The Tomatometer rating – based on the published opinions of hundreds of film and television critics – is a trusted measurement of movie and TV programming quality for millions of moviegoers. It represents the percentage of professional critic reviews that are positive for a given film or television show.
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The Tomatometer is 60% or higher.
The Tomatometer is 59% or lower.
Movies and TV shows are Certified Fresh with a steady Tomatometer of 75% or higher after a set amount of reviews (80 for wide-release movies, 40 for limited-release movies, 20 for TV shows), including 5 reviews from Top Critics.
Percentage of users who rate a movie or TV show positively.
There is a special place in movie hell for Never Say Never Again. Not that it's particularly bad -- though it's hardly good -- but because it's such a cheeseball experience with a strange and horrible pedigree.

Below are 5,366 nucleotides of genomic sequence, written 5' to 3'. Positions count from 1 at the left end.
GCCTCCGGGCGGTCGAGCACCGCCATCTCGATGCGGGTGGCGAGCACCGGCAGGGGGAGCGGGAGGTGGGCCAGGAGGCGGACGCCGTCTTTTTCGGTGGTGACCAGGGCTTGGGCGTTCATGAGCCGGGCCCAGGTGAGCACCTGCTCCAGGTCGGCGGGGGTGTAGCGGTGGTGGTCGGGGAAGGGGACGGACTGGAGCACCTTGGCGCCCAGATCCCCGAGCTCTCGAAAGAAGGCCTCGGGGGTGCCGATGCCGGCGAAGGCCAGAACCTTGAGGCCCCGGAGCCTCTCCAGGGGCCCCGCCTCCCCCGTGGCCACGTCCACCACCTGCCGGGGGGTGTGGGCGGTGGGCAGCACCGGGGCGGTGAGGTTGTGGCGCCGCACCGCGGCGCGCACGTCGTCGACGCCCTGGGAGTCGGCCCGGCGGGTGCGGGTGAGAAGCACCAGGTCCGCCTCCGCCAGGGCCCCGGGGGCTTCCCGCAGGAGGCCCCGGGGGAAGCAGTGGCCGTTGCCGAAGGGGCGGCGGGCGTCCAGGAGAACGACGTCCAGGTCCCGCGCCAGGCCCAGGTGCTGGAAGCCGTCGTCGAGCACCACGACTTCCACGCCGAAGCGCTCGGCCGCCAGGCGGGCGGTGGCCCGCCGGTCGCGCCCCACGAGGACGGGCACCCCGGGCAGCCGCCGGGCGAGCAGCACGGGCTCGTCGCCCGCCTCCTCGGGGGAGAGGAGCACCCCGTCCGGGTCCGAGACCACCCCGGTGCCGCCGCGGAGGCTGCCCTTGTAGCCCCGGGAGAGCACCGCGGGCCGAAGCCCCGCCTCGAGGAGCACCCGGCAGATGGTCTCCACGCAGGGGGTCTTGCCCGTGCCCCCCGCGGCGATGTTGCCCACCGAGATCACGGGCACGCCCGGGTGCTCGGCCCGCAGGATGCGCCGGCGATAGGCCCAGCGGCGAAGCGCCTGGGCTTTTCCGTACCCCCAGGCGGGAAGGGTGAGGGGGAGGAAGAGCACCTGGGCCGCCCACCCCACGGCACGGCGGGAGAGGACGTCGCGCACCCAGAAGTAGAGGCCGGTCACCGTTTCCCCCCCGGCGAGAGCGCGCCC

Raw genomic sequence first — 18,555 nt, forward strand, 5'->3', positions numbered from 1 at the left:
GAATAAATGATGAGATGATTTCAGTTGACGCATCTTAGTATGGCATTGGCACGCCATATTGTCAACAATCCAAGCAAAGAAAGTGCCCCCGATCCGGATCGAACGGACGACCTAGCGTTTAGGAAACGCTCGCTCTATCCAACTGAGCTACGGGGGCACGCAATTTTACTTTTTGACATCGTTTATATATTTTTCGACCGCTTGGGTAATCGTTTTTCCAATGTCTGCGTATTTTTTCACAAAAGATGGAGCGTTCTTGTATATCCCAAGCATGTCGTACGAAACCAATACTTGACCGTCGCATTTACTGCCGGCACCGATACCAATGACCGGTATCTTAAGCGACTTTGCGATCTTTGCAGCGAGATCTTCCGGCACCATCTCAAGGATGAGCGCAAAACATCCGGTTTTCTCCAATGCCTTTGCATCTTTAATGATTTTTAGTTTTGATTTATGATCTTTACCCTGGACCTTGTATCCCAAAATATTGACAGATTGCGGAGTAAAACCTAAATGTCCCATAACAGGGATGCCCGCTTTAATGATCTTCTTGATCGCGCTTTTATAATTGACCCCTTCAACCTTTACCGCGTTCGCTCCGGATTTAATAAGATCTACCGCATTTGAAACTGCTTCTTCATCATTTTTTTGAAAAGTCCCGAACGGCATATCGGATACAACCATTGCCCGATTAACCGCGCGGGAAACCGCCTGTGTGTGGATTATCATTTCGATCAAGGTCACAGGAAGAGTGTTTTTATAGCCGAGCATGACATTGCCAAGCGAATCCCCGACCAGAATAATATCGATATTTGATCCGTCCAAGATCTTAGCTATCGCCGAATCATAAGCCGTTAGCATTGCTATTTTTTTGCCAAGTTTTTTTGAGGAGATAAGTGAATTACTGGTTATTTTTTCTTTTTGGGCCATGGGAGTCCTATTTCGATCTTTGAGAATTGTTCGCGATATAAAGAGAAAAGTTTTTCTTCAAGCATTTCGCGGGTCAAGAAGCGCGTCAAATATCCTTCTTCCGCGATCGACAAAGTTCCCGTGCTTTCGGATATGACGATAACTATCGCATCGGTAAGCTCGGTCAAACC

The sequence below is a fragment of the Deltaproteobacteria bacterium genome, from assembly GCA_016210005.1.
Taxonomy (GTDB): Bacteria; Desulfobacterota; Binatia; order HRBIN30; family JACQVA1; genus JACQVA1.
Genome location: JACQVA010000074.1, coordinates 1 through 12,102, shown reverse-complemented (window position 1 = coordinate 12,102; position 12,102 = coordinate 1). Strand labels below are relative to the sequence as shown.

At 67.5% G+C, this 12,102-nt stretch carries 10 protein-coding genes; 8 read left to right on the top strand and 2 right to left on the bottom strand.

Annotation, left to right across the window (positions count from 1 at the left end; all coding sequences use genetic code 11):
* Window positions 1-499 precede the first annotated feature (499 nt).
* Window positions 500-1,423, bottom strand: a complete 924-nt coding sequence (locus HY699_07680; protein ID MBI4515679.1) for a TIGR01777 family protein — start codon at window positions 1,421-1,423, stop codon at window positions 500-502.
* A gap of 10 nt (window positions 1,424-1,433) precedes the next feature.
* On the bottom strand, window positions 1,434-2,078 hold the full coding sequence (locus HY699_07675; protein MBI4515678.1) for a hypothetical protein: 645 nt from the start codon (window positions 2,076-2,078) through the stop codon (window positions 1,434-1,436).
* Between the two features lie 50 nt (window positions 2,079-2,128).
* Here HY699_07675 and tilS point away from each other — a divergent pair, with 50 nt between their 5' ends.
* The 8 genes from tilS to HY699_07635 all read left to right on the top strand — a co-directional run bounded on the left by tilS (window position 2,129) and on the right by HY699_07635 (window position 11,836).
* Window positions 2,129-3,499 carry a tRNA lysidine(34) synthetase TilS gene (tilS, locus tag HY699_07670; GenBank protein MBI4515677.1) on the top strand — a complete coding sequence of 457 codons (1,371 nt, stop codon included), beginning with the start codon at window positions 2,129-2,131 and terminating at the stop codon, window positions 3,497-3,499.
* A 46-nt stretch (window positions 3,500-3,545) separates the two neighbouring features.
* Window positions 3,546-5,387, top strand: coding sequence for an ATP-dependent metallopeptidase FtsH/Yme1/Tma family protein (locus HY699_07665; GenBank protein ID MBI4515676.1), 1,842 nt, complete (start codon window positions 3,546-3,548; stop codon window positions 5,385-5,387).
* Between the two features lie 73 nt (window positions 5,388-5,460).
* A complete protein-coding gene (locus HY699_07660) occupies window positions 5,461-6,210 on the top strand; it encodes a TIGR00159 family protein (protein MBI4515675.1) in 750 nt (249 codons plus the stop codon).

Can we just consider 1983 a lost year for James Bond? First, "Octopussy," then Sean Connery's return in a depressing dilution of the 007 brand - one that ends with a fourth wall-breaking wink indicative less of arch fun, more of bored indifference.
Essentially, it's a remake of the less successful Thunderball, also with Connery. but Never Say Never Again, in the original Bond spirit, concentrates on the people rather than the gadgets -- at least for the first half.